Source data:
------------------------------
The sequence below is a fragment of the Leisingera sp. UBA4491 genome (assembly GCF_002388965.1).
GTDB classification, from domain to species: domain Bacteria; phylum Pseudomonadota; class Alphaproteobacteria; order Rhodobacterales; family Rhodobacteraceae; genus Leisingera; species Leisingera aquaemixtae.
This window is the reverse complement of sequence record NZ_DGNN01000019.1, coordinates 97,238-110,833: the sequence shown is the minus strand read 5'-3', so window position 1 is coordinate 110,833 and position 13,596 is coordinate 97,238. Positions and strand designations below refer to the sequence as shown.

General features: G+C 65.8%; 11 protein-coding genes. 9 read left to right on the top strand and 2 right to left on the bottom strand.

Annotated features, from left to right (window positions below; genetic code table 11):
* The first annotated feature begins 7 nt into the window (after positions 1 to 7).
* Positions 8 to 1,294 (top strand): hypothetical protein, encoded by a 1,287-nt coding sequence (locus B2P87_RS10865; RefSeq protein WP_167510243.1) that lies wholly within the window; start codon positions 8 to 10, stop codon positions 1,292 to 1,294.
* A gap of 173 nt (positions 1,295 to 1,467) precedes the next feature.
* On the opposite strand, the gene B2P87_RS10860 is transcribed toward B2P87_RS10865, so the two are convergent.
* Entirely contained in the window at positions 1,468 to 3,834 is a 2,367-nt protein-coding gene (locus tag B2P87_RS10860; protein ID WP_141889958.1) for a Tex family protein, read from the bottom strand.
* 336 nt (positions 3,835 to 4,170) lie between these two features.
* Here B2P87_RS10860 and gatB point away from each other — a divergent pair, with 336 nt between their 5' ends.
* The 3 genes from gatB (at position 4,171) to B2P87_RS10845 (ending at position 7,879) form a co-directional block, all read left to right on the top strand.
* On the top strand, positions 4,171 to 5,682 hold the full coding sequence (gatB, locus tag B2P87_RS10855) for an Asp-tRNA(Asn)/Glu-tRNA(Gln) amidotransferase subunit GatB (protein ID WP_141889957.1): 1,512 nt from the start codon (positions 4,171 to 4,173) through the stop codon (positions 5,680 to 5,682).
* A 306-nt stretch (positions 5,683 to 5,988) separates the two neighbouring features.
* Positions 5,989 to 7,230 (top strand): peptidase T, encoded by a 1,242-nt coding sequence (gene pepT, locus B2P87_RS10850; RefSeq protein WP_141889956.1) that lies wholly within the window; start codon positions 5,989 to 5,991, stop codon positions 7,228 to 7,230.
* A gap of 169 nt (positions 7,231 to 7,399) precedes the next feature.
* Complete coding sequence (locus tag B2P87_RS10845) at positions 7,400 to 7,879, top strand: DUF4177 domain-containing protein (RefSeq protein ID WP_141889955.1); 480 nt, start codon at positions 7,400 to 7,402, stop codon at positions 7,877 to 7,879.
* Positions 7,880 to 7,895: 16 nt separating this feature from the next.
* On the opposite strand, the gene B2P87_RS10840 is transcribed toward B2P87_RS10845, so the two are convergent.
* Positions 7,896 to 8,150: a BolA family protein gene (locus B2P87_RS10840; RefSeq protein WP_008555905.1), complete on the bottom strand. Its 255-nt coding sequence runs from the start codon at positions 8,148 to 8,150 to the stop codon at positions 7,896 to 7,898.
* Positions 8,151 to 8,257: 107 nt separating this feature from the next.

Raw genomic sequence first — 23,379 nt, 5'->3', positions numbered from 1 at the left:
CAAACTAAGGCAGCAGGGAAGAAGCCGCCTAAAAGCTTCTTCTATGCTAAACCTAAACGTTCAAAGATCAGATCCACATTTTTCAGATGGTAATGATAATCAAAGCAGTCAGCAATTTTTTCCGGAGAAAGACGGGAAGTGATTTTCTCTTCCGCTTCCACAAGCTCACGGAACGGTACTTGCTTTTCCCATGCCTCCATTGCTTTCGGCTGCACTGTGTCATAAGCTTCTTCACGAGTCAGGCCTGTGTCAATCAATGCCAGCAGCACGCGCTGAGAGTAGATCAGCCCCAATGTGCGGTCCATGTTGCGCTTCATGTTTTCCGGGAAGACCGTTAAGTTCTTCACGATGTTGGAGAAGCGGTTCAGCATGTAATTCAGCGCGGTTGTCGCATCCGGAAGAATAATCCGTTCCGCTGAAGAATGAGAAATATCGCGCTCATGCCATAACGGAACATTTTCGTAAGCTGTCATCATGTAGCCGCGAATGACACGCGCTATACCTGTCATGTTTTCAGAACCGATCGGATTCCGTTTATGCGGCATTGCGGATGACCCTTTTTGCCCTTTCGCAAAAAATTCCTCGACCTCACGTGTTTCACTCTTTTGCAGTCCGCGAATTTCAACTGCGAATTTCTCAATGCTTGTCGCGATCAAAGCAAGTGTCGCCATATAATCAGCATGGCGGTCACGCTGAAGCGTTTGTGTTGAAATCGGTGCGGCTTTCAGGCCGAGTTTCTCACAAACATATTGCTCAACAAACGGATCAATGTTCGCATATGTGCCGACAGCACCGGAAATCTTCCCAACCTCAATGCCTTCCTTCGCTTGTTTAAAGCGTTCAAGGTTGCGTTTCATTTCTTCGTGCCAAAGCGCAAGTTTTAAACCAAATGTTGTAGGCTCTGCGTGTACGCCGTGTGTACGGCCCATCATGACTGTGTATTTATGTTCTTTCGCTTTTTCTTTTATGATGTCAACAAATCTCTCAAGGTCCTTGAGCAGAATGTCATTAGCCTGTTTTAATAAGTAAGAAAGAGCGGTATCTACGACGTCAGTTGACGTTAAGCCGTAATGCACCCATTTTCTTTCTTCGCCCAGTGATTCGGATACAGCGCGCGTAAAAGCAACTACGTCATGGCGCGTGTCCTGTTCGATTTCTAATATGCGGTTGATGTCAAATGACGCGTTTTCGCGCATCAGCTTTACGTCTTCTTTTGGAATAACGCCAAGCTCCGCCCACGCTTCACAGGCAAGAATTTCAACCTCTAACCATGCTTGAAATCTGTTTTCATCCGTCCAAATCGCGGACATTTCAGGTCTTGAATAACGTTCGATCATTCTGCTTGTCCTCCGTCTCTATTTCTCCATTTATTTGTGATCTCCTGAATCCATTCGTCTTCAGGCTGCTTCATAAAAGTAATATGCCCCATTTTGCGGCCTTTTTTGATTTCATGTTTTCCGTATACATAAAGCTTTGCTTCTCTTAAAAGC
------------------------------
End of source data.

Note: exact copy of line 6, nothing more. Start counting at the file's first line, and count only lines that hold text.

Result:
* The first annotated feature begins 7 nt into the window (after positions 1 to 7).